Going to the IAAF World Championships in Moscow was an unforgettable experience for the Shaftesbury athlete and he says: “I loved every minute of it. I made it through to the semi-finals and finished with my second quickest time ever of 49.32. My run at the Under-23s was undoubtedly my best and most satisfying performance of the year – way back before the summer campaign began my target had just been to qualify for the championships!”
He reminisces: “My first early successes must have been winning competitions like county championships and of course my very earliest memories are of winning school sports days and also that cross-country which got me down the track for the first time.
“Athletics is great because there is no greater feeling than winning and knowing that you’ve put all the hard graft in and seeing the results. This is what got me hooked from an early age.”
His favourite sessions are when he’s on the track and he says: “I love the feeling and satisfaction you get after a really hard running session and speed endurance is something that I probably enjoy the most.” However, his least favourite type of work is all the rehab and stretching. He adds: “It isn’t too bad, but after a hard session you just want to relax and recover and not spend another hour doing extra bits. I understand how important these extra things are and how essential they are to my programme though and they all help me to improve and make my body the best that it can be.”
Over the years there have been some big changes to his training after moving from the ardours of 10 events to training for just one. Rodger explains: “Going full-time allows me more time to recover. Recovery is so underrated – it’s almost a session in its own right!”
Having improved year on year, the ambitious hurdler is finding new ways to push his body in the quest to continue improving at a similar rate of knots. He adds: “The volume may go up, the weights will be heavier – there are all sorts of factors that will change.”
Coaching has also played a huge part in his development. “Having a coach is massively important to help with every aspect of training,” he says: “It’s vital to have a good relationship with your coach and I’ve had some great coaches who have pushed me both physically and mentally in every session. It’s helpful to have coaches that are motivated and driven to make you the best athlete that you can be.”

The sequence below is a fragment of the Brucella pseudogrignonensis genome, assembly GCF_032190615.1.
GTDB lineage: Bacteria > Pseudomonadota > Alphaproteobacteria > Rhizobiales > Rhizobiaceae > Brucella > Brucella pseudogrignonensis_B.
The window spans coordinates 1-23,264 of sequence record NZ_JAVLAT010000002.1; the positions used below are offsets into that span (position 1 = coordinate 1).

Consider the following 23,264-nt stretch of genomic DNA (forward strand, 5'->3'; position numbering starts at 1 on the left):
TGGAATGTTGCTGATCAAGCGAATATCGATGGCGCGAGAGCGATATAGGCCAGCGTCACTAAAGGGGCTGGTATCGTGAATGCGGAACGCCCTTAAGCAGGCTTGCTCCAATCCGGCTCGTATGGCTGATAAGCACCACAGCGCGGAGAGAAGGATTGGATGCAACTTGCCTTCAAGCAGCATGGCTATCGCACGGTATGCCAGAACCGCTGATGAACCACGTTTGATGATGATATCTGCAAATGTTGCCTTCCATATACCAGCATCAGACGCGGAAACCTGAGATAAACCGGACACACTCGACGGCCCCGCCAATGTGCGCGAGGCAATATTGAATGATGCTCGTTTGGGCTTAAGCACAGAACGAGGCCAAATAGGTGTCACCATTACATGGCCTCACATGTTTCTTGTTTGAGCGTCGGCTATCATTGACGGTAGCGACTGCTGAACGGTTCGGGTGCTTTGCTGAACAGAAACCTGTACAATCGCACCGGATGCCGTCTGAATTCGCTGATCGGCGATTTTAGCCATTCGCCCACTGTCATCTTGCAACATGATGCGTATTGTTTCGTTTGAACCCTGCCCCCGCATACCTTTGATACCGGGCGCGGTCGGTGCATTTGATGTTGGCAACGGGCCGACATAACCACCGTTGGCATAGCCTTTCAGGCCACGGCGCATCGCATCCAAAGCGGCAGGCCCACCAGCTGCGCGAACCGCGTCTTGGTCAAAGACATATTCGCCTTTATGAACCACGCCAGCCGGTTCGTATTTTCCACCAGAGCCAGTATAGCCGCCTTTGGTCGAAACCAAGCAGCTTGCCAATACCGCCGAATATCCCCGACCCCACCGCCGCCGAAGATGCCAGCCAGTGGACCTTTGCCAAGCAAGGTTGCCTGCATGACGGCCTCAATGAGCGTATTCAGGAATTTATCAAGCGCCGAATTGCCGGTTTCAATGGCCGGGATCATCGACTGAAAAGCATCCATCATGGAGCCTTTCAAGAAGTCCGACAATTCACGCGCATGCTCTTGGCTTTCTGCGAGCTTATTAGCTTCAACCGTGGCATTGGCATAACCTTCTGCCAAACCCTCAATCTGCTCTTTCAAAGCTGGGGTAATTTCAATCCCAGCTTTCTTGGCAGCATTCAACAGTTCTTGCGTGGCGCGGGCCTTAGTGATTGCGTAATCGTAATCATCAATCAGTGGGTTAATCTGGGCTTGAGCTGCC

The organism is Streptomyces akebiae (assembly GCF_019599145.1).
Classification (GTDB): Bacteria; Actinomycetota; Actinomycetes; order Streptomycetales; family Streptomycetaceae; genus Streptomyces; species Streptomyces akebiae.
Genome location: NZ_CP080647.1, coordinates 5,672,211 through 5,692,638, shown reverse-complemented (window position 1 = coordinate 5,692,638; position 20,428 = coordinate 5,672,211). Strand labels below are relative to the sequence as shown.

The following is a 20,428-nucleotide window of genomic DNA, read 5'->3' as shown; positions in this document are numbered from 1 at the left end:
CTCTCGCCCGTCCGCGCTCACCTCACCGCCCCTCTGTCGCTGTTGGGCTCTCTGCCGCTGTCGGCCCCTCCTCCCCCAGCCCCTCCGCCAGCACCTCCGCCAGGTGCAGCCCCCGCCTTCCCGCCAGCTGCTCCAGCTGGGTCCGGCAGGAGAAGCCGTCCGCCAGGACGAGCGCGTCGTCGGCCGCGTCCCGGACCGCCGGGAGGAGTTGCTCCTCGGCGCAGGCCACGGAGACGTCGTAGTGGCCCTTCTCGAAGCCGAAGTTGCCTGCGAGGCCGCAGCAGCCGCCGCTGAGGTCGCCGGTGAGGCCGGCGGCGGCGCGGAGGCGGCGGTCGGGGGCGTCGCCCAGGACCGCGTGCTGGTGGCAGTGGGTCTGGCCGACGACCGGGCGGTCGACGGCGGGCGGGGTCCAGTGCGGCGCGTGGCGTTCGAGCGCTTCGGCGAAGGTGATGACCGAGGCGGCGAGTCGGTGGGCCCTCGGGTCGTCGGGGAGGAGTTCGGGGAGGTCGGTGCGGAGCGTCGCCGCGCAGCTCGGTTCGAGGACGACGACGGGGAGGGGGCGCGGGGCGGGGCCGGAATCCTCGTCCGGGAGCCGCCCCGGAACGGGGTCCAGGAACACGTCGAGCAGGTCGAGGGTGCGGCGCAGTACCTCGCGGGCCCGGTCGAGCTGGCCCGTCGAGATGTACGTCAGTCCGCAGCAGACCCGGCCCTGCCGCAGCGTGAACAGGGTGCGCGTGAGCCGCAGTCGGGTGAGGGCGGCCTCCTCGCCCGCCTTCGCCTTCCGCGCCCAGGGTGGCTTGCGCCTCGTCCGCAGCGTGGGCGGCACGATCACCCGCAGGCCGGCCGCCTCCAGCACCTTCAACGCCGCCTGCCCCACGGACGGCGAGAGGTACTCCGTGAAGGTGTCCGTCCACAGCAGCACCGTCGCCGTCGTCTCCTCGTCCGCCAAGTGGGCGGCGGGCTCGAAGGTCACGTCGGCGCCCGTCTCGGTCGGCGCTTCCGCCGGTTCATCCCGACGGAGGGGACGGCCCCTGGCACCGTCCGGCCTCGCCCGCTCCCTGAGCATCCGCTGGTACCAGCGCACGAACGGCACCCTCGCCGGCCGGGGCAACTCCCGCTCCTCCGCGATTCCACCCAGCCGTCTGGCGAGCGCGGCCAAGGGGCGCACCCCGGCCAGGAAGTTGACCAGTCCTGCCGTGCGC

Rodger’s coach of the previous eight years, Steve King, did a fantastic job taking a skinny 15-year-old Eastbourne youngster who was struggling to break into the top-30 in the UK through to the semi-final of this year’s World Championships.
“Steve did a brilliant job as my decathlon coach and helping me to switch up to 400m hurdles,” the athlete points out. Now training at Bath under new coach James Hillier, a specialist hurdles coach, he says: “I’m now in a fantastic environment surrounded by other elite world-class athletes, which is what I need to move on to the next level.”
Rodger feels that speed is essential to be a world-class 400m hurdler. “I always think that improving my 200m time will help my 400m and improving my 400m will naturally help my hurdles time. I would like to do more races over the flat and this will be a future aim.”
TYPICAL WINTER TRAINING WEEK (NOVEMBER)
Monday: Speed drills. 6x60m easy strides with walk back (foot and ankle stiﬀ ness) 4x30m, 4x40m (over mini hurdles) and 2x4x90’s build – sprint – flow – sprint (30m, 20m, 20m, 20m). Hamstrings x 5 exercises.
Tuesday: Warm-up: 3×10 overhead squat, 3×10 hip thrusts, plank circuit (30sec each exercise). 3×6 @ 75% – clean, full squat, deadlift, bench and pull-ups. General circuit and 20min jog.
Wednesday: 3xhurdle 10 (6min), 10min then 1xfull hill fast. Hamstrings x5 exercises.
Thursday: Warm-up: 3×10 overhead squat, 3×10 hip thrusts, plank circuit (30sec each exercise). 5-4-3-2 @ 80%, 85%, 90%, 95% – full clean, deadlift, single leg press (4×4). Calf raises & hanging leg raises. Ab circuit and 20min jog.
Friday: 5x2x30m accelerations (first run with sled 20% bodyweight). 2x4x120m (2min 30sec and 10min recoveries). Hamstrings x5 exercises.
Sunday: 17x230m (2min 30min recovery) @ 28-30sec pace.
TYPICAL SUMMER TRAINING WEEK (JULY)
Monday: 350m, 300m, 250m with full recovery (20-30min).
Tuesday: Weights: (Jump squat, snatch, dumbbell bench) 3×6 @ 60% focusing on fast bar.
Wednesday: 400m hurdles work: H1, H2, H3 and 3 x H6 (race stride pattern).
Thursday: Block starts on bend (2 x flying 30’s (30m build, 30m). The flying 30m is done with timing gates.
Sunday: Rest/travel and recuperation with race reflection plus biomechanical analysis of touchdown times and running and hurdle technique. This will often dictate what we need to work on in subsequent sessions and in subsequent races.
» The above sessions are specific to the individual athlete and may not be suitable for other athletes